Of all the chronic pediatric medical conditions some children must live with, obesity is arguably the one they and their parents are most concerned about. Asthma or diabetes rarely have the social stigma associated with obesity. Unlike the other two disorders, it is also often viewed as preventable with the proper diet and exercise.
More troubling to some, though, are the potential health problems that can result from being overweight. These kids are at greater risk of developing a heart disease or type 2 diabetes. However, recent findings from the University of California, Los Angeles School of Nursing suggested that obesity may not be the issue. While researchers believe that children should be more active and eat a healthy diet, they felt that simply making those lifestyle changes can be beneficial even if no weight loss occurs.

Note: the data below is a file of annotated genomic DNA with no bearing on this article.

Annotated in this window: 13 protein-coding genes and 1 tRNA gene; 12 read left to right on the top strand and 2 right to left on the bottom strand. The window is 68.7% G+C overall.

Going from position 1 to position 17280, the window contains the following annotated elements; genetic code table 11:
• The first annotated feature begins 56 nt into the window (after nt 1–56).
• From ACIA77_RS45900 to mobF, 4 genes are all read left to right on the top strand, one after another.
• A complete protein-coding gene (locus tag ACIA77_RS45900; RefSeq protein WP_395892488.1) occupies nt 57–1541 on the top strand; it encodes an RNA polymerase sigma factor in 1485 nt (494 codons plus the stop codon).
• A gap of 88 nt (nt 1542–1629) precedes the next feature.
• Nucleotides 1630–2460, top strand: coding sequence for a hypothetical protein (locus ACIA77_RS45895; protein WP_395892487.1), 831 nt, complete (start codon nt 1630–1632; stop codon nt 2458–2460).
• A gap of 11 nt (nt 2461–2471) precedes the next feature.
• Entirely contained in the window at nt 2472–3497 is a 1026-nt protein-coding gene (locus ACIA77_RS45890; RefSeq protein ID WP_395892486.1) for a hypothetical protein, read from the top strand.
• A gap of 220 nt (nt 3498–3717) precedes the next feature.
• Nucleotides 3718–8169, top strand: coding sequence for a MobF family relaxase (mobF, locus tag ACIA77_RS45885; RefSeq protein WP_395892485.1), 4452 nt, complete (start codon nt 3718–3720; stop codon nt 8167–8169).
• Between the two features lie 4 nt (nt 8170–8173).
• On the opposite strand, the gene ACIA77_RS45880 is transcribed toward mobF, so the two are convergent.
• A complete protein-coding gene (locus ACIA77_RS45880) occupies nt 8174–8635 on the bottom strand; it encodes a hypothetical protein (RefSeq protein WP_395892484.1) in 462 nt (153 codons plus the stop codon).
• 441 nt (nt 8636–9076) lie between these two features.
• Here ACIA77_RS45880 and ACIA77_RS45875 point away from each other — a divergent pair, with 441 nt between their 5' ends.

During the researchers' two-week study, they noticed that the cardiovascular health of obese children soon matched that of their non-obese peers. Rather than obesity affecting children's health and wellness, the condition and problems like diabetes may instead be symptomatic of lifestyle.
"This work underscores the need to focus on changing lifestyle as opposed to focusing on body weight and weight loss," said Christian Roberts, Ph.D., the study's lead author.
Notably, more than one-third of children between 12 and 19 years old are considered obese, and it is one of the most common chronic pediatric medical conditions. Thanks to medical and health efforts for the past few decades, the rate of children who are overweight has stopped rising, as Time magazine recently reported. Still, it remains a significant concern for many parents. Encouraging kids to live a healthier life can be difficult, but parents who try to accommodate them by finding physical activities they enjoy and healthy food that they like eating can help prevent it from affecting their long-term health.